AI for good challenge

How can we use Artificial Intelligence (AI) techniques to tackle the climate emergency?

This challenge is now closed. 

You can still take a look at our current list of challenges.

Challenge description

Scottish Enterprise, in collaboration with the Scottish Government, is looking for innovative organisations to help solve the climate emergency by harnessing the power of Artificial Intelligence and Machine Learning.

This 100% funded R&D SBRI project will provide up to 6 contracts of £28,000 over a 10-week period in phase 1. And up to £133,000 will be available for three successful phase 2 solutions over the following 12 months.

Scottish Enterprise is seeking creative, cutting-edge proposals that can demonstrate the ability to support climate change mitigation and adaption.


Despite commitments to reduce emissions by 75% by 2030 and to be a net zero society by 2045, we must seek to progress towards a net zero target as quickly as we can, using all of the tools at our disposal. As well as committing to addressing our own contribution to global warming through a commitment to net zero greenhouse gas (GHG) emissions, Scotland has the opportunity to create innovative solutions that can be applied globally.

In 2017, Scotland contributed 0.15% to total global emissions from 0.07% of global population. Our contribution may appear miniscule in relative terms and our ability to create impact from successfully delivering our own ambitions will be insufficient to save us from a failure to respond at a global level.

There's an opportunity for Scotland to innovate and create solutions that can be invented here and deployed around the world. Working in partnership with the Scottish Government and with the assistance of the broader public sector and innovation community, Scottish Enterprise wishes to procure R&D services to create new products and services that will help in the Government’s efforts to address the climate emergency.

In doing so, we're specifically looking for solutions that exploit Artificial Intelligence (AI) techniques to deliver these solutions. This builds upon the proposition that Scotland has excellent capabilities in the application of AI.


How might we use AI techniques to tackle Scotland’s, and the world’s, climate emergency? 

We're looking for solutions that will contribute to Scotland’s climate emergency and that can be rolled out globally. Solutions must demonstrate and evidence the use of the use of Artificial Intelligence (such as, but not limited to, machine learning) to deliver their outputs. 

The competition won't seek to constrain the nature of the area of application of any potential bids. However, to stimulate potential ideas - as a bidder, you might want to think in terms of how your product or service will impact on the climate emergency. It’s likely that this will take one of two forms:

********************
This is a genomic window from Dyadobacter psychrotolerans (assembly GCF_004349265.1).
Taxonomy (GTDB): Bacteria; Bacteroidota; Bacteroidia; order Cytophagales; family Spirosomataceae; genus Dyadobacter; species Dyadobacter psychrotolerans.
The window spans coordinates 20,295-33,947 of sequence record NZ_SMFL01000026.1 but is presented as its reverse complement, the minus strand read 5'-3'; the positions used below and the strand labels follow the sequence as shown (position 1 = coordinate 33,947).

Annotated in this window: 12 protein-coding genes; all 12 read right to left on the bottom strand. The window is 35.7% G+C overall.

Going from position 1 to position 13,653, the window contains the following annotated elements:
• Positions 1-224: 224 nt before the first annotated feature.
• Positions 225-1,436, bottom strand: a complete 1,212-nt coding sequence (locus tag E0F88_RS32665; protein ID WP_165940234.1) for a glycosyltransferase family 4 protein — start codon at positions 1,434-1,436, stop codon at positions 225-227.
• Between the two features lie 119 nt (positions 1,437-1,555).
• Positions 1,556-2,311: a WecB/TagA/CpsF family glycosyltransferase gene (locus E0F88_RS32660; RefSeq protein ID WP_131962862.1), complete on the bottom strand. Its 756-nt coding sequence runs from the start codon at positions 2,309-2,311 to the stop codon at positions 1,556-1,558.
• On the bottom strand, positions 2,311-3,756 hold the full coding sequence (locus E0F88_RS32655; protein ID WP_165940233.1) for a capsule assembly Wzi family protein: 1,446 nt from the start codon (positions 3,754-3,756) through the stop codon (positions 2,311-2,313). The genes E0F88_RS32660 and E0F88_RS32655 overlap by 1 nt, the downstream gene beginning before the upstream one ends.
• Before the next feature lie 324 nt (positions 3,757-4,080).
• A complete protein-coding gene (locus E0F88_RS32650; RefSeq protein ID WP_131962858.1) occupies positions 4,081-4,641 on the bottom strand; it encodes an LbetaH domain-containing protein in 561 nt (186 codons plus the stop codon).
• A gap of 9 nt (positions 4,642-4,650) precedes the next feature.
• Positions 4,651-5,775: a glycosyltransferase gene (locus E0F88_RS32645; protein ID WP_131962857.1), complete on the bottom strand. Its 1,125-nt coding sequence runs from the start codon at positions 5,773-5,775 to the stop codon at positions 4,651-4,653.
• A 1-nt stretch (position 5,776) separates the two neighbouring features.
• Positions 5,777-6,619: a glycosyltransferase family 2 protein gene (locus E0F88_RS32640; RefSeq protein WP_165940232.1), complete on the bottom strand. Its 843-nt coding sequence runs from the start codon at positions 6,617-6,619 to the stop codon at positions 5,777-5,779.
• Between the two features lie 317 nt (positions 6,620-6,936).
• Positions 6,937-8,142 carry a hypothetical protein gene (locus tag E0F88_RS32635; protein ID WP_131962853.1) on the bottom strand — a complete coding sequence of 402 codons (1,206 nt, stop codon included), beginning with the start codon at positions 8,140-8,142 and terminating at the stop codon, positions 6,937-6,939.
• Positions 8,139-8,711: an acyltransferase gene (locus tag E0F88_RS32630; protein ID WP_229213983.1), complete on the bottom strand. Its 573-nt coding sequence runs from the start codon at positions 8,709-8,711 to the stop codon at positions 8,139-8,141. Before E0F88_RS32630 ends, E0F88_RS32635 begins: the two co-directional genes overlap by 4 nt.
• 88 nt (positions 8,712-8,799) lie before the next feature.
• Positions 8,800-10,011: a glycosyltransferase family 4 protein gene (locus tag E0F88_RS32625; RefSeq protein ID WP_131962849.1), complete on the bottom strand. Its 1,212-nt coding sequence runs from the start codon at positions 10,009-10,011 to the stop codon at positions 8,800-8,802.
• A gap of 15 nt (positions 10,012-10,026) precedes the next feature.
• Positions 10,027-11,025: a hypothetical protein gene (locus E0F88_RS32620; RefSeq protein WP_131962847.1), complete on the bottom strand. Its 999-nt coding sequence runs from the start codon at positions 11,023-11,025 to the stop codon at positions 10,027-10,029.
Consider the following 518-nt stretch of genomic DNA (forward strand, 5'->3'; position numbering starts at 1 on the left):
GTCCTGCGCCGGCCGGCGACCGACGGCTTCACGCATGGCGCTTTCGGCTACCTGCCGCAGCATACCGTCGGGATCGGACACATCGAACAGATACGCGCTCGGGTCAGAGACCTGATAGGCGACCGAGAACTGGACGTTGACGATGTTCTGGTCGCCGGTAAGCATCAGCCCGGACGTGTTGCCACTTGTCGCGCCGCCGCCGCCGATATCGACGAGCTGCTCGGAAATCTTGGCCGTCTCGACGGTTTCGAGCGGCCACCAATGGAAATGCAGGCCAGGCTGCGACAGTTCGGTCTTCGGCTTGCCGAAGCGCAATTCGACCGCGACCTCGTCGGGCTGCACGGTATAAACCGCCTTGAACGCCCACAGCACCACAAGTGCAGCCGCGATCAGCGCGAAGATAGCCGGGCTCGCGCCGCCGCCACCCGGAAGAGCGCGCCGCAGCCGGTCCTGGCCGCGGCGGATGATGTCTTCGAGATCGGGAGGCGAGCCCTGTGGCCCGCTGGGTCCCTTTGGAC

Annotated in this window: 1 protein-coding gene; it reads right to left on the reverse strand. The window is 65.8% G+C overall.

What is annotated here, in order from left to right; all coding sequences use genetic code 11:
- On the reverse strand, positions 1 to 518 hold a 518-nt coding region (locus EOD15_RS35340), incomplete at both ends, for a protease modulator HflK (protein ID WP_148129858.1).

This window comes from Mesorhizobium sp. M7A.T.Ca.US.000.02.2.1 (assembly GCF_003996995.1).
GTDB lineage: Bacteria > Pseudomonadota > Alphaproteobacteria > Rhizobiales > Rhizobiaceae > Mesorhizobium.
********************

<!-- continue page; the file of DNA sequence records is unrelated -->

1. Climate change mitigation - i.e. the effort to reduce or prevent GHG emissions

2. Climate change adaptation - i.e. the process of adjustment to actual or expected climate and its effects.

Looking to areas that may be open to such actions, bids could, for example, address:

Solutions to reduce negative impacts of:

  • Energy production and distribution
  • Energy used for heating
  • Energy used in travel and transportation of goods
  • Energy used in industrial processes

Solutions producing positive carbon impacts:

  • Through land use (for example, afforestation)
  • Through changing land use
  • Carbon capture and storage
  • Enabling the use of hydrogen
  • Creating better solutions for measuring, managing, modelling, analysing and predicting the impact of our activities in relation to both contributing to and mitigating the effects of climate change.

You can find examples of how AI might be used to tackle the climate emergency in the paper Tackling Climate Change with Machine Learning.

This is provided for reference only and is not intended to constrain ideas or to limit the context of any proposal.


This competition is being supported by the Scottish Government through the Can Do Innovation Challenge Fund. The overall programme will be delivered over two phases.

This is phase 1 of a potential 2-phase competition. A decision to proceed with phase 2 will depend on the outcomes from phase 1. Only successful applicants from phase 1 will be able to take part in phase 2.

The contracting authority reserve the right to adjust the provisional funding allocations between the phases. The total funding available for the competition may be subject to change.

Phase 1

Phase 1 involves research and development contracts being awarded to demonstrate the technical and economic feasibility of the proposed project. The feasibility should also qualify and quantify the potential impact on the climate emergency in Scotland and globally.

A total of up to £170,000 (including VAT) is allocated to phase 1 of the competition and it's anticipated that there will be up to six feasibility study contracts up to £28,000 (including VAT) awarded for up to 10 weeks (completion 31 March 2020). The assessors will consider fair value in making their evaluation.

We would welcome bids from organisations that bring together a consortium of sectorial specialists, public sector, 3rd sector and industrial partners to work together to provide a solution to the challenge set.

Phase 2

Phase 2 involves research and development contracts being awarded to businesses chosen from the successful Phase 1 applicants, to develop a prototype and undertake field-testing in Scotland. It's anticipated that up to three phase 2 contracts, up to £133,000 (Including VAT) each will be awarded for up to 12 months.

The contract will terminate at the end of Phase 2, and the chosen business will be expected to pursue the deployment and commercialisation of their solution.